Not only is this permitted without the IRS looking over your shoulder, but it also allows you to take on new projects of a lesser workload.

For instance, you may be able to switch from long hours managing home real estate to having a property management company oversee your new apartment replacement property. In the end, you can streamline your passive income while using exchange funds in a manner compatible with the internal revenue code.

In the end, you can make larger down payments for one or more properties that you might otherwise have struggled to afford. This is a top advantage in wealth accumulation and portfolio expansion.

Planning Estates

Typically, when real property owners sell real estate and acquire replacement property, the capital gains taxes are deferred. However, if the buyer dies during this exchange, an heir may be able to receive the property tax-free.

In cases like this, the property has an increased market value and deferred taxes are waived. A qualified intermediary may offer the professional guidance required in such a scenario.

Deferring Capital Gains Tax

Most seasoned real estate investors have taken advantage of appreciation and equity to build a strong position in the market. With a consistent and productive focus on property management, investors can expect to enjoy a healthy capital gains tax deferment under a 1031 Exchange.

If you sell a property for more than the replacement property value, you will be assessed the standard income tax amounts on the differences. This is called the ‘boot’ and will incur capital gains tax.

Several factors impact your capital gains tax deferment. These depend on your income tax bracket and the duration of time you’ve had the property. Brackets include 0%, 15%, and 20%.

You should consult a qualified intermediary for 1031 Exchange specialists to help you stay in line with the tax code. Together, a qualified intermediary and 1031 Exchange specialist can assist you in relinquishing your property, securing your proceeds, finding qualified property, and making the purchase.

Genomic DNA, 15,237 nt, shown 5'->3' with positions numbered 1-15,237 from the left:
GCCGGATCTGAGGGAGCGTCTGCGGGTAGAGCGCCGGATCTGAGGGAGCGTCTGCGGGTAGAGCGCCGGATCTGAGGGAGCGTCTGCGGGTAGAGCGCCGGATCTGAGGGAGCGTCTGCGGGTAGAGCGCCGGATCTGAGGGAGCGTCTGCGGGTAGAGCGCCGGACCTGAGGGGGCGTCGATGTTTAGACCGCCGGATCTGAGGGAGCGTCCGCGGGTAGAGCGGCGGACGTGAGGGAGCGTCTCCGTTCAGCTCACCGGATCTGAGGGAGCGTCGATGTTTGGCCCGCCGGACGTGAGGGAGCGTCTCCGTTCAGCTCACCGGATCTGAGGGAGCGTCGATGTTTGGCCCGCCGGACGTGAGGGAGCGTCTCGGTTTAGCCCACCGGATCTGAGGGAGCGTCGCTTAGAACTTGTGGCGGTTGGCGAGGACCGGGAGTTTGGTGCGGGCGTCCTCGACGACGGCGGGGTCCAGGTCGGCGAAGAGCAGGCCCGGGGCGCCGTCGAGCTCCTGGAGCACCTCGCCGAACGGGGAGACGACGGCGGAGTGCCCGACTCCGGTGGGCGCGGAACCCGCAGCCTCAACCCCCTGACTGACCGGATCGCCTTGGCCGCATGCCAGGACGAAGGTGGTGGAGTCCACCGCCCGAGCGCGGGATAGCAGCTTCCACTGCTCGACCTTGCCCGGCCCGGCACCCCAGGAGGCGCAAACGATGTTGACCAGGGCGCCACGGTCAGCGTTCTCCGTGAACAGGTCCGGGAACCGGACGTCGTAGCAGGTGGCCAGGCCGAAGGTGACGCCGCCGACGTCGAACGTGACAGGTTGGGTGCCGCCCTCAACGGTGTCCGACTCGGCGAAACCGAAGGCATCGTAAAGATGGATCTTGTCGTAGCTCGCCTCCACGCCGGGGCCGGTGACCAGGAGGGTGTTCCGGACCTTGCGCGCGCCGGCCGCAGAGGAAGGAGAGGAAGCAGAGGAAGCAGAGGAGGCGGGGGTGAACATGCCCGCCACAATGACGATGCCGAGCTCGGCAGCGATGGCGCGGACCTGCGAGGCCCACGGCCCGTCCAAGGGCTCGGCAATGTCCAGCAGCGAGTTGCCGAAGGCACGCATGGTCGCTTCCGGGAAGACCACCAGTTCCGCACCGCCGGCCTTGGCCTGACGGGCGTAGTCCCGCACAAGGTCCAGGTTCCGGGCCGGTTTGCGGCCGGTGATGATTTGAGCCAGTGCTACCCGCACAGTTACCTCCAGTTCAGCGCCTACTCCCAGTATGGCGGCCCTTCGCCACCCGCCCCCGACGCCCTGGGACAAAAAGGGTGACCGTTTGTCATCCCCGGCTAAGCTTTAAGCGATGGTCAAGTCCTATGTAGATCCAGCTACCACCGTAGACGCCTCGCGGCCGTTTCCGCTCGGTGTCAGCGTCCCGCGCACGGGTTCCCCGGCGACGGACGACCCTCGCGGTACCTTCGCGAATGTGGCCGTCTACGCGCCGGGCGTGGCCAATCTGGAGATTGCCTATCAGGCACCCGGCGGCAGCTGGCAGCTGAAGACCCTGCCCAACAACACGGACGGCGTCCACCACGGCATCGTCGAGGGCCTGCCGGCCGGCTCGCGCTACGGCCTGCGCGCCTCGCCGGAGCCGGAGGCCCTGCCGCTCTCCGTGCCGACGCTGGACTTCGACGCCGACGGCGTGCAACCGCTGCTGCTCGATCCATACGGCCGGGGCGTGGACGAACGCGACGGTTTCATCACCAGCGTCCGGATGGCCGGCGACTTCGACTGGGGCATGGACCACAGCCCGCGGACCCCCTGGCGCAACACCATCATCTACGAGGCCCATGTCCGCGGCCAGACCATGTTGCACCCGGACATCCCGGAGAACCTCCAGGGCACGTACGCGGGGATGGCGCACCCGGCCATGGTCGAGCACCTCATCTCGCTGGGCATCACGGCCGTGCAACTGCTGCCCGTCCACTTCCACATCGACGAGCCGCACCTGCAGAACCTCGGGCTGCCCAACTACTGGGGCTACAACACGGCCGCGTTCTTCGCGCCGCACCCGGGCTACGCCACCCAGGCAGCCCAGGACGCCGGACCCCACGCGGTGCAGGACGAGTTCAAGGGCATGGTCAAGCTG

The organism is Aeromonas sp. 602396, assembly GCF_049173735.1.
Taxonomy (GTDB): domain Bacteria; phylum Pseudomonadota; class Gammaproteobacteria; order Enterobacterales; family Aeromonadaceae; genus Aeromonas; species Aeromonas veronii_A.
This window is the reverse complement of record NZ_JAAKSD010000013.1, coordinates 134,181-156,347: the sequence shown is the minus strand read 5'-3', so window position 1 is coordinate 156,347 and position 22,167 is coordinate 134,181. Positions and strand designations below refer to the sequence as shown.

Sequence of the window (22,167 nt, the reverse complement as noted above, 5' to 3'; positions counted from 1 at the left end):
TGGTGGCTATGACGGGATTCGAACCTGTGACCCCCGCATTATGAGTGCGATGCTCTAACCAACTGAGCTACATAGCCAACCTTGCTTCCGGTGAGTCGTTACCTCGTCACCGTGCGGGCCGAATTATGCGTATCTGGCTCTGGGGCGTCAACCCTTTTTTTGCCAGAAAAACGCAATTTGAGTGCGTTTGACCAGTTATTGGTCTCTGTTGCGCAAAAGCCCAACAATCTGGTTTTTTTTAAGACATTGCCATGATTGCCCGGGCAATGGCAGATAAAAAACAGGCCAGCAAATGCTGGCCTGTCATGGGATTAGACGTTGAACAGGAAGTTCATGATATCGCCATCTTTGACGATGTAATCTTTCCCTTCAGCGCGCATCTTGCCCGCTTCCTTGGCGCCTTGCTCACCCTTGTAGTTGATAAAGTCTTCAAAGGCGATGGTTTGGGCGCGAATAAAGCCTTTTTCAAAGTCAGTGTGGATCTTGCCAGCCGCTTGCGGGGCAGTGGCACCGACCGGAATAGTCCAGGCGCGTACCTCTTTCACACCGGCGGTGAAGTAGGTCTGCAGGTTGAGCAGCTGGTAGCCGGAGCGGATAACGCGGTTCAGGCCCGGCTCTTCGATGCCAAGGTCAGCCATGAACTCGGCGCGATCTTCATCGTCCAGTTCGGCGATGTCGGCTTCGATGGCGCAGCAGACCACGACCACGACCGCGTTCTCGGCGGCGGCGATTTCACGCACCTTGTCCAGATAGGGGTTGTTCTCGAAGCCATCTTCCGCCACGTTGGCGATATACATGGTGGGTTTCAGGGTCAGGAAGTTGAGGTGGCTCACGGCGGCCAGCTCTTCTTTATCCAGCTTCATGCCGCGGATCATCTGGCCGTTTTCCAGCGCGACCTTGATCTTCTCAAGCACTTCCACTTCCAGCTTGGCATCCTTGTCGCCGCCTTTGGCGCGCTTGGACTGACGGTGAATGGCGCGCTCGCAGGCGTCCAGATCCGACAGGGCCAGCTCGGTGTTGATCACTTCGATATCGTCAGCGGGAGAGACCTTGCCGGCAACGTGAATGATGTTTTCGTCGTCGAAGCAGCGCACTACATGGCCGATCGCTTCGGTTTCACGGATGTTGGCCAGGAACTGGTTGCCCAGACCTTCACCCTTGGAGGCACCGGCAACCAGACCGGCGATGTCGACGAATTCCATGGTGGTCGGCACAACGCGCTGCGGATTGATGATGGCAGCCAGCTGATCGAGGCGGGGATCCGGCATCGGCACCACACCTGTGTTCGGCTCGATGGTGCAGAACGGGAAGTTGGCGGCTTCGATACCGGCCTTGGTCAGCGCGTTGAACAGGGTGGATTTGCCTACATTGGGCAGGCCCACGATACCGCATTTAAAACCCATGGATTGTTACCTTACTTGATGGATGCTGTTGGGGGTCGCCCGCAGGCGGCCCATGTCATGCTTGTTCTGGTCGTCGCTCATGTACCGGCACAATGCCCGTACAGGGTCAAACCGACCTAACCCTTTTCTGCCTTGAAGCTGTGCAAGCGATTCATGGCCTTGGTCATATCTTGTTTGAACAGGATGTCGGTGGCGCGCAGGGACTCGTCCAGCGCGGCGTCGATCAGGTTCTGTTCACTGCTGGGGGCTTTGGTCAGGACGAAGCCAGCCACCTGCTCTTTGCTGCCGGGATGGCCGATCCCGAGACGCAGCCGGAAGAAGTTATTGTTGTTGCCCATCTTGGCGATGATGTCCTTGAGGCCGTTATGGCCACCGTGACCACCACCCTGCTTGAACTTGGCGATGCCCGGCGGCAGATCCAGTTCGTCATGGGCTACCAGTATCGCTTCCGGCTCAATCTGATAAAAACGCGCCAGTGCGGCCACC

Methods of 1031 Exchange

Although the most common form of 1031 Exchanges is to sell a property and then buy a new one, this is only one type. There are essentially four ways in which one can conduct a 1031 Exchange. Each varies depending upon investors’ needs and goals, market factors and trends, and the buyer-seller dynamic.

Delayed 1031 Exchange

Simply put, this method of forward exchanges permits the investing party to sell the property and then take up to 180 days to hire a qualified intermediary, put the proceeds in a binding trust, and secure a like-kind replacement property.

The delayed exchange is the most common type of 1031 Exchange. A qualified intermediary serves to establish and finalize the contracts for exchange funds, relinquished property sale, and procurement.

Delayed exchanges are beneficial because they provide a flexible time frame. The generous 180 days mean that taxes from delayed exchanges are deferred till at least the next year.

Simultaneous 1031 Exchange

Unlike a delayed exchange, this method of exchange transaction occurs with both relinquished and replaced like-kind properties closing at the same time. Also called drop-and-swaps, these exchanges accelerate the process and are ideal for parties that are under time pressure and already have the necessary details in place.

It is wise to seek the expertise of a qualified intermediary in such a case. A title company can also serve an escrow function while the buyer works to identify replacement property.

1031 Reverse Exchange

Like-kind reverse exchanges simply reverse a standard forward exchange. An exchange accommodator acquires and ‘parks’ the property to be bought. After 45 days, the person exchanging has to identify in writing any potential relinquished properties to be exchanged.

By the 180-day mark, the exchange accommodator can either transfer the parked property to the person exchanging it or to a third-party buyer.

Overall, reverse exchanges simply require that the taxpayer takes on the replacement property before exchanging the relinquished property.

Improvement 1031 Exchange

An improvement exchange allows sale equity from the relinquished property to be used in renovating and improving the potential replacement property. After 180 days have passed, the proceeds must be spent improving the property and the property must be finished.

This can be difficult to do in only 180 days, unless the improvement process is either relatively minor or expedited. Once the improvements are finished, the replacement property cannot be significantly different.

The improved property must still be “substantially the same property,” with an equal or greater value.

Overall, there are many ways in which taxpayers and investors can use the 1031 Exchange rules to their benefit. The buyer can enjoy low risks and high rewards that repeatedly defer taxes, boost diversification, and generate greater income.